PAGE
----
By Conor Godfrey
This month Habib Koite and his group Bamada will be playing in venues across the U.S.—you must not miss them.
Before I rave about Habib’s music, we should talk about the Griot tradition he comes from.
When I first arrived in Guinea, I stayed with a Malinke family (an ethnic group prevalent in Northern Guinea, Southern Mali, and the Northern Ivory Coast).
As an adopted son of this family, I was given the name Mamadi Dioubate. Mamadi is simply the name Mohamed re-engineered to fit the phonetics of the Malinke language. The history of Dioubate however, is the history of the West African Griot.
The following story was first related to me by another Peace Corps volunteer baptized a Dioubate, and subsequently recounted numerous times by Guineans and Malians with both major and minor variations to the story.
Listen to some balafon music while you read the story…
‘Sundiata Keita was the founder and most celebrated king of the Malian Empire. He also possessed the most famous balafon in the whole of the empire.
His balafon was made of ebony from the Central Africa forest, ivory, teak, and all the best materials the empire could offer, and no one could touch the balafon but Sundiata.
One day as Sundiata and his retinue rode out from his compound they heard stunningly beautiful balafon music coming from the Emperor’s compound.
Two things were immediately apparent. First: the music was coming from the Sundiata’s personal balafon. Second: the doomed soul playing it was beyond a doubt the best player in the empire.
So Sundiata and his followers turned around and followed the music back to the compound where Sundiata planed to kill the upstart. The emperor left his retinue outside and entered the room with the balafone.
There he confronted a peasant playing the balafon with such skill and beauty that even he, the emperor, could not have hoped to compete. Eventually the music petered out as the player realized his time was up.
Just as Sundiata opened his mouth to condemn the man the player took up the balafon mallets and started praising the emperor in time with the music.
He sang about how just Sundiata was, and how generous. He sang about how healthy the empire was, and how well Sundiata guided his people.
After a few minutes of this effusive and articulate praise, Sundiata made up his mind. He would not kill this peasant.
Instead the man would become his official praiser, following him across the emperor to extoll Sundiata’s virtues to his subjects. And thus was born the Griot tradition….
According to my older Malinke brother, Dioubate is a modern corruption of this original Griot’s family name.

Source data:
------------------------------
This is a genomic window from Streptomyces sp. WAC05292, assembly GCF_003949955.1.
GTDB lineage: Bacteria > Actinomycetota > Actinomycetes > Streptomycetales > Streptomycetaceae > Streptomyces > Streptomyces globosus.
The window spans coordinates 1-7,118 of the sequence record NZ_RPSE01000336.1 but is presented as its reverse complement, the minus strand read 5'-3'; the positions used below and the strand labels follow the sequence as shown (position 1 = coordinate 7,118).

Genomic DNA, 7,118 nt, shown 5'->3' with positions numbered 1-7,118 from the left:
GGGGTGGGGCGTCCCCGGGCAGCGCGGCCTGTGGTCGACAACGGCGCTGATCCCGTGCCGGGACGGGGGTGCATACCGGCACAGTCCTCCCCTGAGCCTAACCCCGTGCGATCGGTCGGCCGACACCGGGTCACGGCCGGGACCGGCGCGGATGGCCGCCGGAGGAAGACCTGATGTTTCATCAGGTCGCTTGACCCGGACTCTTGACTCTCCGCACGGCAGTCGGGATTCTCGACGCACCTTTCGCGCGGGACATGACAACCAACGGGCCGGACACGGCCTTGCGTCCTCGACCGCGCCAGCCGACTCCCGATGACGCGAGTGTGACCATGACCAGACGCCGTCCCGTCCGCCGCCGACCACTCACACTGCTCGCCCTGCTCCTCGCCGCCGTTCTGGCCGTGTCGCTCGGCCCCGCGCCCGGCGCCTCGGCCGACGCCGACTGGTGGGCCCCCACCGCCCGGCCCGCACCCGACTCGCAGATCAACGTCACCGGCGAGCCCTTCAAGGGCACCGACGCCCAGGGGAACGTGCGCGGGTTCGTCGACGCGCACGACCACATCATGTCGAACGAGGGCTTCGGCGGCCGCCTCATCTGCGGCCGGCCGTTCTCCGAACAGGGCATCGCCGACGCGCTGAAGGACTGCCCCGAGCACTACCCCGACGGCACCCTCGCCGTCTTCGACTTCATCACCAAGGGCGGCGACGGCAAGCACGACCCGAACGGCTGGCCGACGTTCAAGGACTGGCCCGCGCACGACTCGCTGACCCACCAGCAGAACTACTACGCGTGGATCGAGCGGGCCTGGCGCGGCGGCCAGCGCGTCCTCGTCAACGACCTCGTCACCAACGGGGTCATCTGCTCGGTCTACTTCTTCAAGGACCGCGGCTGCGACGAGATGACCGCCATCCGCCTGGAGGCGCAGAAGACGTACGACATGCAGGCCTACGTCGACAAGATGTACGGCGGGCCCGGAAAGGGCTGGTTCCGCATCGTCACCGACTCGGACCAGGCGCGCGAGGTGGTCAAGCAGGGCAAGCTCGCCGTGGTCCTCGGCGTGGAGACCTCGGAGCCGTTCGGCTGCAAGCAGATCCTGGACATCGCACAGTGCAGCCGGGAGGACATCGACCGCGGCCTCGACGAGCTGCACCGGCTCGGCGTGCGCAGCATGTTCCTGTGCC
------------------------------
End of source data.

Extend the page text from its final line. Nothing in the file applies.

Today numerous “Griot” families claim this legend or one of its variations as their founding myth.
Whether Dioubates or Cissokkos or Sussos formed the original caste of Griots, the Griot tradition is alive and well across West Africa.
From Mali down to the Ivory Coast all the way up to Western Sahara, Griots act as the keepers of oral tradition, entertainment at weddings and baptisms, and current affairs pundits.
In my village on Thursday nights, people showed up at the local youth center in droves to dance the Marmayia to traditional music played by Griots. (Until the local elder banned them; village rumor mill said his wives were having too much fun at the dances)
Habib Koite and countless other West African singers keep this tradition alive.
He sings mostly in Bambara (a Malian national language), and to a lesser extent in French, though he experiments with other Malian dialects and sometimes will even switch into English.
Habib blends regional styles from across Mali as well as incorporating flamenco rhythms and guitar from the Afro-Cuban tradition.
He is the darling of American stars like Jackson Browne and Bonnie Raitt, has been featured in Rolling Stone and Vanity Fair, and he even made an appearance on David Letterman.
I saw Habib & Bamada in Bamako, Mali and it was one of the best live performances I have ever seen.
Most Americans listen to world music because it intrigues them; the music uses new sounds and might produce a new and interesting mood.
People play world music in the kitchen while doing something else, or in the background of a cocktail party to lend the apartment a certain exoticism.
Habib’s music goes well beyond the merely ‘different’, or ‘interesting’—it will blow you away. You will soon be reaching for his CD in your car and trying your best to sing along in Bambara.
A great example of Soulful Habib Koite: N’Terri